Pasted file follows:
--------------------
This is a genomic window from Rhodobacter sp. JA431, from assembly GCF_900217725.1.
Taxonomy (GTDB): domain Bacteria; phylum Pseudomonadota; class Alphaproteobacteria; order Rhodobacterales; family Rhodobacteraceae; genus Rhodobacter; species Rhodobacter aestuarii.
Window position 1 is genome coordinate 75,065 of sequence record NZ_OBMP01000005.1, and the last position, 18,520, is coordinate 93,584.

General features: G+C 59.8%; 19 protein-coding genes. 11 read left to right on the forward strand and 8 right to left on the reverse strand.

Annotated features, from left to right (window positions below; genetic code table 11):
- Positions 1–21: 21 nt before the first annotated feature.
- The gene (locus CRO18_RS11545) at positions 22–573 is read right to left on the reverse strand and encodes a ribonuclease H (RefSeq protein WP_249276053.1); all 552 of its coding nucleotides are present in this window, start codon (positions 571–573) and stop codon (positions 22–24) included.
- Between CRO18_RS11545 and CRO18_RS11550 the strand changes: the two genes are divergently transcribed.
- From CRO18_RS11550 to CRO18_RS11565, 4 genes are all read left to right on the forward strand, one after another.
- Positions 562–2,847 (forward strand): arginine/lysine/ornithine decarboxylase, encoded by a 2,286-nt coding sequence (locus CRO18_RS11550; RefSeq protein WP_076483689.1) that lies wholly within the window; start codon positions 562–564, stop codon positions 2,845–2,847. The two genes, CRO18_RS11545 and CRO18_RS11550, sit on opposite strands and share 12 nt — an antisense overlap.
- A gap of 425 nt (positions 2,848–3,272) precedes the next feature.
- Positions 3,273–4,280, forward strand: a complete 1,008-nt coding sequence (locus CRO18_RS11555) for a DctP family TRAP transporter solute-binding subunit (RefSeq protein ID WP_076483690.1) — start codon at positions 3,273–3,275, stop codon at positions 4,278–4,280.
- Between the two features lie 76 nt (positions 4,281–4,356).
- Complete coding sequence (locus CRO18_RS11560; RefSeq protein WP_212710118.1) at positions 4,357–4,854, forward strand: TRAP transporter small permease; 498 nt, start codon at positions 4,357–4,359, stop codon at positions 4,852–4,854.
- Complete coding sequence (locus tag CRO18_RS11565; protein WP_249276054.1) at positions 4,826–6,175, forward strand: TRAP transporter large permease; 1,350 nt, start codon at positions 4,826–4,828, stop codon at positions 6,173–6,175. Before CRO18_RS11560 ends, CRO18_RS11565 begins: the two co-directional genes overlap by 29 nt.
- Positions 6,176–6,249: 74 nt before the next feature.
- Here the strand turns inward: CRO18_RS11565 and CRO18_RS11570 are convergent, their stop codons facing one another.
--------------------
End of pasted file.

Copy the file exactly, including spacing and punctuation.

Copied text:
This is a genomic window from Rhodobacter sp. JA431, from assembly GCF_900217725.1.
Taxonomy (GTDB): domain Bacteria; phylum Pseudomonadota; class Alphaproteobacteria; order Rhodobacterales; family Rhodobacteraceae; genus Rhodobacter; species Rhodobacter aestuarii.
Window position 1 is genome coordinate 75,065 of sequence record NZ_OBMP01000005.1, and the last position, 18,520, is coordinate 93,584.

General features: G+C 59.8%; 19 protein-coding genes. 11 read left to right on the forward strand and 8 right to left on the reverse strand.

Annotated features, from left to right (window positions below; genetic code table 11):
- Positions 1–21: 21 nt before the first annotated feature.
- The gene (locus CRO18_RS11545) at positions 22–573 is read right to left on the reverse strand and encodes a ribonuclease H (RefSeq protein WP_249276053.1); all 552 of its coding nucleotides are present in this window, start codon (positions 571–573) and stop codon (positions 22–24) included.
- Between CRO18_RS11545 and CRO18_RS11550 the strand changes: the two genes are divergently transcribed.
- From CRO18_RS11550 to CRO18_RS11565, 4 genes are all read left to right on the forward strand, one after another.
- Positions 562–2,847 (forward strand): arginine/lysine/ornithine decarboxylase, encoded by a 2,286-nt coding sequence (locus CRO18_RS11550; RefSeq protein WP_076483689.1) that lies wholly within the window; start codon positions 562–564, stop codon positions 2,845–2,847. The two genes, CRO18_RS11545 and CRO18_RS11550, sit on opposite strands and share 12 nt — an antisense overlap.
- A gap of 425 nt (positions 2,848–3,272) precedes the next feature.
- Positions 3,273–4,280, forward strand: a complete 1,008-nt coding sequence (locus CRO18_RS11555) for a DctP family TRAP transporter solute-binding subunit (RefSeq protein ID WP_076483690.1) — start codon at positions 3,273–3,275, stop codon at positions 4,278–4,280.
- Between the two features lie 76 nt (positions 4,281–4,356).
- Complete coding sequence (locus CRO18_RS11560; RefSeq protein WP_212710118.1) at positions 4,357–4,854, forward strand: TRAP transporter small permease; 498 nt, start codon at positions 4,357–4,359, stop codon at positions 4,852–4,854.
- Complete coding sequence (locus tag CRO18_RS11565; protein WP_249276054.1) at positions 4,826–6,175, forward strand: TRAP transporter large permease; 1,350 nt, start codon at positions 4,826–4,828, stop codon at positions 6,173–6,175. Before CRO18_RS11560 ends, CRO18_RS11565 begins: the two co-directional genes overlap by 29 nt.
- Positions 6,176–6,249: 74 nt before the next feature.
- Here the strand turns inward: CRO18_RS11565 and CRO18_RS11570 are convergent, their stop codons facing one another.